One of world rugby’s most famous and coveted trophies was paraded at the Highland Rugby Club on Saturday as the Canal Park outfit kicked off the centenary celebrations.
The Calcutta Cup, which originally dates from 1878, is steeped in colorful history and competed each year by Scotland and England as the oldest of the six Six Nations awards.
In a proud chapter in the club’s history, Highland greats Nairn MacEwan and John Frame both played in the Five Nations Calcutta Cup match at Twickenham on March 20, 1971.
They emerged victorious – a first loss to the Auld Enemy in 33 years – before scoring a famous double from Twickenham a week later in a Centennial match.
Highland Head Coach Dave Carson said: “It’s just wonderful to be able to present the Calcutta Cup at the start of our centenary.
“We are very proud to have had two such great players from the past to represent the Highlands in the Scotland-England game.
“It’s just a shame that the Covid restrictions at the club have curtailed plans to kick off the centennial year a bit, but it’s an absolute honor to have had this very special trophy with us on Saturday.”
Mr. MacEwan became a regular in his country in the early 1970s, then coached the national team and Italian club Rovigo. He passed away in May 2018. Mr Frame, who also performed for Gala, is also remembered for his efforts in Scotland.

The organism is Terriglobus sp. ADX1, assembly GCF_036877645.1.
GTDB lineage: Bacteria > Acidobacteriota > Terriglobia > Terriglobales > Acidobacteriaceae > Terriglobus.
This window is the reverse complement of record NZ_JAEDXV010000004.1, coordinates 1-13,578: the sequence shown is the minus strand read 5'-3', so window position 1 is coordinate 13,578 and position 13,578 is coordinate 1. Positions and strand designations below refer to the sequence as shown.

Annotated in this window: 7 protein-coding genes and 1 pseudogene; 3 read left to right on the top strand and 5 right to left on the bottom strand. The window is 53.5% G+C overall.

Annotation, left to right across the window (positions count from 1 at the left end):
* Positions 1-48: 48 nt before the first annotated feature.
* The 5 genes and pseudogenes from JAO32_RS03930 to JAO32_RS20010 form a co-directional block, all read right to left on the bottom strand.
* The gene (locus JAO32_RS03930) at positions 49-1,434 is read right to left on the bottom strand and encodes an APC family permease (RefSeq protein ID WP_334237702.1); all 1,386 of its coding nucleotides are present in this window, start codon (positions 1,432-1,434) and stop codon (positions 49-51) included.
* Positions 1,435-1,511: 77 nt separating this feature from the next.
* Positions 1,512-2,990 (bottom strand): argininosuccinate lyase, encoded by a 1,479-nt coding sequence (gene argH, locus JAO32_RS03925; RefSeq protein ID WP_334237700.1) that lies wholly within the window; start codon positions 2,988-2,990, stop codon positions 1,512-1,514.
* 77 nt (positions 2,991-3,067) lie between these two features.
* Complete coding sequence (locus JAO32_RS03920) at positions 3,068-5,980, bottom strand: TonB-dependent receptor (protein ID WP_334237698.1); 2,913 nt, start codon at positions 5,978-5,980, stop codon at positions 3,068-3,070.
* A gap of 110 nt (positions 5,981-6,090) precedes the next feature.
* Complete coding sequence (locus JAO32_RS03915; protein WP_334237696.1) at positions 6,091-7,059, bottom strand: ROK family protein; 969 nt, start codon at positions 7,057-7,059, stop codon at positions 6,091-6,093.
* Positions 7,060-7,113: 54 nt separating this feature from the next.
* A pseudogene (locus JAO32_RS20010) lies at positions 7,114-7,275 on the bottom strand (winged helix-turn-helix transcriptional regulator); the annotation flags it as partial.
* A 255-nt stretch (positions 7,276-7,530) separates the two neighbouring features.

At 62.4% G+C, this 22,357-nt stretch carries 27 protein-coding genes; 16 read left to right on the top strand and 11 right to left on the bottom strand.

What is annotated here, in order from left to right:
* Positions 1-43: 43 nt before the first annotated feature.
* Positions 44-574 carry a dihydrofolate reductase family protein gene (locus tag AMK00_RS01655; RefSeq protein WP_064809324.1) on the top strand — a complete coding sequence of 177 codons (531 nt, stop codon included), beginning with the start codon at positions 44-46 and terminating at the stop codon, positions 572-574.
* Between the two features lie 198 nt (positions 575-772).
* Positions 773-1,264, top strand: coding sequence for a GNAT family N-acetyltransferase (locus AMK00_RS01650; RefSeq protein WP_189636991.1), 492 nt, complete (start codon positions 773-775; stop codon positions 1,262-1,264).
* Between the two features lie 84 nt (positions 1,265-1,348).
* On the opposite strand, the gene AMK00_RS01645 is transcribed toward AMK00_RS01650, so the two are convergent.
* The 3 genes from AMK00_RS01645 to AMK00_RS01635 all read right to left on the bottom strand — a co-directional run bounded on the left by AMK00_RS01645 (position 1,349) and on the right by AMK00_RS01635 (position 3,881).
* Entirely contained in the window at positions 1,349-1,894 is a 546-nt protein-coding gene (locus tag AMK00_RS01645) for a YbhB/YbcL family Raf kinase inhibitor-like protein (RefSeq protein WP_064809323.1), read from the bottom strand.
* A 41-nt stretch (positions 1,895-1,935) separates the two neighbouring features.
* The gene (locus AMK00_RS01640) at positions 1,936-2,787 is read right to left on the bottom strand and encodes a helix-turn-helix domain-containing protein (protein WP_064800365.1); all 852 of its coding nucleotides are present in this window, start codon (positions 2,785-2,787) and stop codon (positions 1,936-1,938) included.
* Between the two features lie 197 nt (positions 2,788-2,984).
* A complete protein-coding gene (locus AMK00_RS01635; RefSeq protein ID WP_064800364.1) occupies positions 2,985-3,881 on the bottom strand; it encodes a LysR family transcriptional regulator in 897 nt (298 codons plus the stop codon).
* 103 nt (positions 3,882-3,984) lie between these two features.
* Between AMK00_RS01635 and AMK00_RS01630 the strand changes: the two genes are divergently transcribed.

The high jinks of the victorious Scottish players in 1988 damaged the original Calcutta Cup and it remains in fragile condition, meaning rugby authorities rarely allow its transport to events such as Highland’s.
The beautifully crafted replica that is seen each year raised above the winners’ heads is, in itself, a masterpiece and will again be contested between the two nations on February 5.
The original was made after the Calcutta Football Club (Rugby) in India disbanded in 1878.
The members had decided to keep the memory of the club alive by melting the 270 rupees remaining in their bank account into a trophy.
Indian manufacturing features finely engraved details such as three king cobras forming the handles and an elephant on the domed lid.
It is kept in a safe place at the Museum of Rugby, Twickenham.